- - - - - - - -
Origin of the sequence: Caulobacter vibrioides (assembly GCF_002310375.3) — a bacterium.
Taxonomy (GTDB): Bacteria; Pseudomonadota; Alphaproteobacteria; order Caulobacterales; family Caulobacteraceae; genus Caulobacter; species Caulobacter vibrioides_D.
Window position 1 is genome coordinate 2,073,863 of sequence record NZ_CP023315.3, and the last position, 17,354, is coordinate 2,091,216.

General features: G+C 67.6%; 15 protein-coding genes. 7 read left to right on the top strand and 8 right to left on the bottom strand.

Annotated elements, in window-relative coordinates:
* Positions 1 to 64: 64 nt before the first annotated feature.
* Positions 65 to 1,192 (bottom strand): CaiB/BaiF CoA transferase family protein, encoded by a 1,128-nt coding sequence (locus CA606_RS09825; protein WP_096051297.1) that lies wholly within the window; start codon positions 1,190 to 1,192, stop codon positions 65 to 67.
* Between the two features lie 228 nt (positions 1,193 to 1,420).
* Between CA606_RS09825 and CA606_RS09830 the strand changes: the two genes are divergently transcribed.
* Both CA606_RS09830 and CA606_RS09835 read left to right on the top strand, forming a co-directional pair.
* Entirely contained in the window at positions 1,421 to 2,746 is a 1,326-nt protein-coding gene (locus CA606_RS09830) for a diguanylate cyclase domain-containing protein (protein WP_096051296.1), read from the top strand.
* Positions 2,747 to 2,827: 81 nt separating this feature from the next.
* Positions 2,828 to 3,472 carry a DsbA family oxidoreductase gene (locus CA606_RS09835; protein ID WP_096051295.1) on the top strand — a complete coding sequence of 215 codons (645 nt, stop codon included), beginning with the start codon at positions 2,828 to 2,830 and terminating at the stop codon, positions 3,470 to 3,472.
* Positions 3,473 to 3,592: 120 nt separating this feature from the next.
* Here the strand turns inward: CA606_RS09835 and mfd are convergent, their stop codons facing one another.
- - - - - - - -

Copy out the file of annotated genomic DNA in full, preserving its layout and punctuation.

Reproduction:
Origin of the sequence: Caulobacter vibrioides (assembly GCF_002310375.3) — a bacterium.
Taxonomy (GTDB): Bacteria; Pseudomonadota; Alphaproteobacteria; order Caulobacterales; family Caulobacteraceae; genus Caulobacter; species Caulobacter vibrioides_D.
Window position 1 is genome coordinate 2,073,863 of sequence record NZ_CP023315.3, and the last position, 17,354, is coordinate 2,091,216.

General features: G+C 67.6%; 15 protein-coding genes. 7 read left to right on the top strand and 8 right to left on the bottom strand.

Annotated elements, in window-relative coordinates:
* Positions 1 to 64: 64 nt before the first annotated feature.
* Positions 65 to 1,192 (bottom strand): CaiB/BaiF CoA transferase family protein, encoded by a 1,128-nt coding sequence (locus CA606_RS09825; protein WP_096051297.1) that lies wholly within the window; start codon positions 1,190 to 1,192, stop codon positions 65 to 67.
* Between the two features lie 228 nt (positions 1,193 to 1,420).
* Between CA606_RS09825 and CA606_RS09830 the strand changes: the two genes are divergently transcribed.
* Both CA606_RS09830 and CA606_RS09835 read left to right on the top strand, forming a co-directional pair.
* Entirely contained in the window at positions 1,421 to 2,746 is a 1,326-nt protein-coding gene (locus CA606_RS09830) for a diguanylate cyclase domain-containing protein (protein WP_096051296.1), read from the top strand.
* Positions 2,747 to 2,827: 81 nt separating this feature from the next.
* Positions 2,828 to 3,472 carry a DsbA family oxidoreductase gene (locus CA606_RS09835; protein ID WP_096051295.1) on the top strand — a complete coding sequence of 215 codons (645 nt, stop codon included), beginning with the start codon at positions 2,828 to 2,830 and terminating at the stop codon, positions 3,470 to 3,472.
* Positions 3,473 to 3,592: 120 nt separating this feature from the next.
* Here the strand turns inward: CA606_RS09835 and mfd are convergent, their stop codons facing one another.